Gold Topped And Is Dropping Into The Spring Low
In my March 7th Article “The Final Move Lower In Gold” I briefly discussed the Human Factor and how emotions drive trends. This article will delve into that space a bit further, touching briefly on capitulation and finishing with a gold price forecast.
Controlling Emotions: Many times I’ve addressed how emotions can become our worst enemy when investing, and that holds remarkably true in precious metals. Investors buy gold and silver as a store of value and as a protection against governments. They invest wholehearted and are sometimes overzealous about their beliefs. Unfortunately, this often makes them captive to their emotions and likely to error in judgement. A prudent investor carries an opinion but is not overconfident regarding a particular outcome.
Experience has taught me that whenever I believe so strongly in something, and I don’t ever consider the possibility of being wrong, I’m most definitely mistaken. That type of unchecked confidence shades the truth blinding individuals to obvious counterpoints. This behavior is often displayed at market tops and bottoms, becoming the textbook contrary indicator.
Here’s an example of a contrary indicator in the sports world. Just before the 2006 MLB World Series (Detroit vs. St. Louis), I remember seeing a map polling participants in whom they expected to win the World Series. Missouri was the only state on the map to pick St. Louis to win, it was at that moment I knew Detroit fans were in serious trouble; Detroit only won one game.
Capitulation: In the example above Detroit fans eventually reached a point of acceptance, first individually and then collectively as they realized their team would not win. The process leading up to that point is akin to the five stages of grief (denial, anger, bargaining, depression and acceptance).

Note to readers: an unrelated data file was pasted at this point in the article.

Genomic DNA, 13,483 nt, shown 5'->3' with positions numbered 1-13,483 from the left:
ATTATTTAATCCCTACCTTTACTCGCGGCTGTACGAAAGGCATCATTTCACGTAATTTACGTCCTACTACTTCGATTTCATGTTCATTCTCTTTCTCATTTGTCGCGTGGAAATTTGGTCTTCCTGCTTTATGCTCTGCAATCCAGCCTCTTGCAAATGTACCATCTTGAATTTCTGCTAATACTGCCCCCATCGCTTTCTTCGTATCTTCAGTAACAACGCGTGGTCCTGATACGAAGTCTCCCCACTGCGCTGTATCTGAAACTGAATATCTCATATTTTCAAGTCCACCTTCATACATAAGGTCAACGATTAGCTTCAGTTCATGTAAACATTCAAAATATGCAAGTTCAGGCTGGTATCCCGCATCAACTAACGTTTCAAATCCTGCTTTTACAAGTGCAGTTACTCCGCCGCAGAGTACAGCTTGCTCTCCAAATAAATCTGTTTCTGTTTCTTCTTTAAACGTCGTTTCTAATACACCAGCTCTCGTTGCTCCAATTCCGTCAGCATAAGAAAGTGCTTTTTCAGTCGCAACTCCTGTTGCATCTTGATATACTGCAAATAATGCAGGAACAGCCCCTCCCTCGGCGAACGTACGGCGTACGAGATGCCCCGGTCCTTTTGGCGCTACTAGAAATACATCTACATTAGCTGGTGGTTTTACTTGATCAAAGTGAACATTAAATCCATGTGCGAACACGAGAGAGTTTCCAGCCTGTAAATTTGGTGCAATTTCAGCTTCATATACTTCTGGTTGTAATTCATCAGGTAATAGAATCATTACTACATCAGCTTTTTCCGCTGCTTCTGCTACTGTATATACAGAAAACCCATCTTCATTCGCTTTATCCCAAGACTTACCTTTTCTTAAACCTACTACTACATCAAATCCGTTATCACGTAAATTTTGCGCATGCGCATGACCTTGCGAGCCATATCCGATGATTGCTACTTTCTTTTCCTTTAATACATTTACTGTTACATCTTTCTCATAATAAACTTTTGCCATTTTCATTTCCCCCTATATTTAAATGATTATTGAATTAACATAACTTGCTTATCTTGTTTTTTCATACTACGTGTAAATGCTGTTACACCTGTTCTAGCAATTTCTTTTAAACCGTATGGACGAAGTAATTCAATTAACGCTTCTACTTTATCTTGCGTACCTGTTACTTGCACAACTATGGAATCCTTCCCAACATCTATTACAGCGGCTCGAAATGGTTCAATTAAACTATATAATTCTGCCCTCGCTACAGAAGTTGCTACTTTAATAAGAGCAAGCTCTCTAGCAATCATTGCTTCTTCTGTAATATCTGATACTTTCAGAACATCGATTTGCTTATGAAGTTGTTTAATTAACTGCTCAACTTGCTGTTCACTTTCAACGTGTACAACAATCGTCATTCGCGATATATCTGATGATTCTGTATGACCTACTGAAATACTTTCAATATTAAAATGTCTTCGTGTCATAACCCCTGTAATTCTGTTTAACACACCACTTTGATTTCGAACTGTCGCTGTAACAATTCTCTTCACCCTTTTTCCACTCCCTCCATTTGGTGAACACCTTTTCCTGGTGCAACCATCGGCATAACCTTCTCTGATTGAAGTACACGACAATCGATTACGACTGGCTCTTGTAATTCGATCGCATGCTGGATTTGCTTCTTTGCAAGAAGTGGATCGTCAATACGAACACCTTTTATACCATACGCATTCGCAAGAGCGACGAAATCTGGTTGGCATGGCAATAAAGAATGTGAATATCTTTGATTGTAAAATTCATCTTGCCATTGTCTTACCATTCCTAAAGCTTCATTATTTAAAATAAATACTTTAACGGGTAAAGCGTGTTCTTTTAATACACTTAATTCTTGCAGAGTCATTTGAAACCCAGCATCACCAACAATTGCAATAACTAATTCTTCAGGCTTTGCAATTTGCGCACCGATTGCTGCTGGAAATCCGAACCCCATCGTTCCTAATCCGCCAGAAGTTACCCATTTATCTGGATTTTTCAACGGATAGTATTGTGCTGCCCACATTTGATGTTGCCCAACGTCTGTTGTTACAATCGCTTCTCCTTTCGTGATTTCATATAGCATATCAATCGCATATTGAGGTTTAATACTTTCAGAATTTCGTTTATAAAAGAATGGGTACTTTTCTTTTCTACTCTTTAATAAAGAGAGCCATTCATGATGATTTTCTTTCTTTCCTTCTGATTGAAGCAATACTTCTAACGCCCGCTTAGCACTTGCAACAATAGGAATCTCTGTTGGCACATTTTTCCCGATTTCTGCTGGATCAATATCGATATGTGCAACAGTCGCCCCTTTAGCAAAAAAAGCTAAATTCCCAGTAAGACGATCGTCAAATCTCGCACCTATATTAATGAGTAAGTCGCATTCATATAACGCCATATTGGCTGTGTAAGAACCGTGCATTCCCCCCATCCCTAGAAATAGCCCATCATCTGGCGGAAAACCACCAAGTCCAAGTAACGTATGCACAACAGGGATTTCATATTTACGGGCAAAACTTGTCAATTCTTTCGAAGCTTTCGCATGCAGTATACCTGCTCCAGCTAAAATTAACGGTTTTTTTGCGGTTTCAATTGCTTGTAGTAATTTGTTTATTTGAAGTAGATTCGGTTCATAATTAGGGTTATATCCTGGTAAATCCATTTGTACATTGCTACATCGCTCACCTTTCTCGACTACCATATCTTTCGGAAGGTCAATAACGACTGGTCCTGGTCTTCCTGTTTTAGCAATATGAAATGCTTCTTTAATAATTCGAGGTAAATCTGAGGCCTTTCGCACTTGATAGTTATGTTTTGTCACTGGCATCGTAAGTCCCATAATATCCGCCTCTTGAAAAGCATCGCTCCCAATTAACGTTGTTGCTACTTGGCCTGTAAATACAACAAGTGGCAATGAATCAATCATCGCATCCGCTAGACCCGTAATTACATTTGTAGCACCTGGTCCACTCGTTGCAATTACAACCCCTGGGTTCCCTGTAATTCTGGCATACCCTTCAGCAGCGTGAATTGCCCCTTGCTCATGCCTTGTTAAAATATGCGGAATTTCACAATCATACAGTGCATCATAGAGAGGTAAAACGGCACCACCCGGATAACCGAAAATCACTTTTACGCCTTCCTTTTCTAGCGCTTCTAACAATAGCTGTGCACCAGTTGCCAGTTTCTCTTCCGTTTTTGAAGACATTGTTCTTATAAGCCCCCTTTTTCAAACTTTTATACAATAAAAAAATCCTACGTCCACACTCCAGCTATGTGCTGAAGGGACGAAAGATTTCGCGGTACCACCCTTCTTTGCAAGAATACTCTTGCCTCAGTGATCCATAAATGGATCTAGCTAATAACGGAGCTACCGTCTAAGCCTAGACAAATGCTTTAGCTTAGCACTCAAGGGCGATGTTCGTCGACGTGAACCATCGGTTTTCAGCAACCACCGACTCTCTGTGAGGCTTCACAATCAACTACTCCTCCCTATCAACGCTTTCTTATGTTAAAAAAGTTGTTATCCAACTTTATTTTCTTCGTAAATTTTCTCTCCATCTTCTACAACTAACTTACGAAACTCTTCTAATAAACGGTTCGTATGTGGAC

Market capitulation manifests in a similar fashion. After a long period of falling prices, market participants continue to hold fast expecting a turnaround. An occasional glimmer of hope keeps spirits lively, and the believers are drawn to every professional calling for a market bottom. In due course, critical price levels are breached, a news event or policy decision sends prices tumbling; panic selling begets more selling, and capitulation grips the market. The once overconfident investor reaches the point of despair and market sentiment is assuredly reset.
Next, I would like to explore the charts with you. I’m an old school chartist and prefer to start with the Big Picture view and then zoom in with weekly and daily charts.
The Monthly chart of gold shows two parallel consolidation fields; the current zone has a downward bias. The first area broke down leading to a sharp selloff; this pattern may breakdown in a similar fashion. If it does that will likely become the capitulation we’re missing. There is a clear target approaching when the 200-Month moving average intersects the 1980 bull market peak of $873.00.
The Weekly chart zooms in to see better the current downward sloping trend channel. Prices diligently attempted to break above the upper trendline but in the end failed. Prices are now dropping to the target area below and should arrive between late April and mid-May; how prices recover out of that low will tell us a lot about the future.
Lastly is the Daily chart of gold; here you will see the Members March 4th update and Color Change were nearly spot on, and the intermediate cycle topped just a few days later. The $1,226.00 secondary low has been taken out, and prices are descending to the target area. I will tighten up the spring target window as the price structure develops; the 200-day moving average seems like a suitable stopping point.
Alternate Scenario: If prices bottom this spring and then make a higher high above the March 7th $1,287.80 top, I will abandon by bearish view and switch to a bullish posture. Otherwise, gold prices aren’t expected to bottom until late this year or in January of 2017.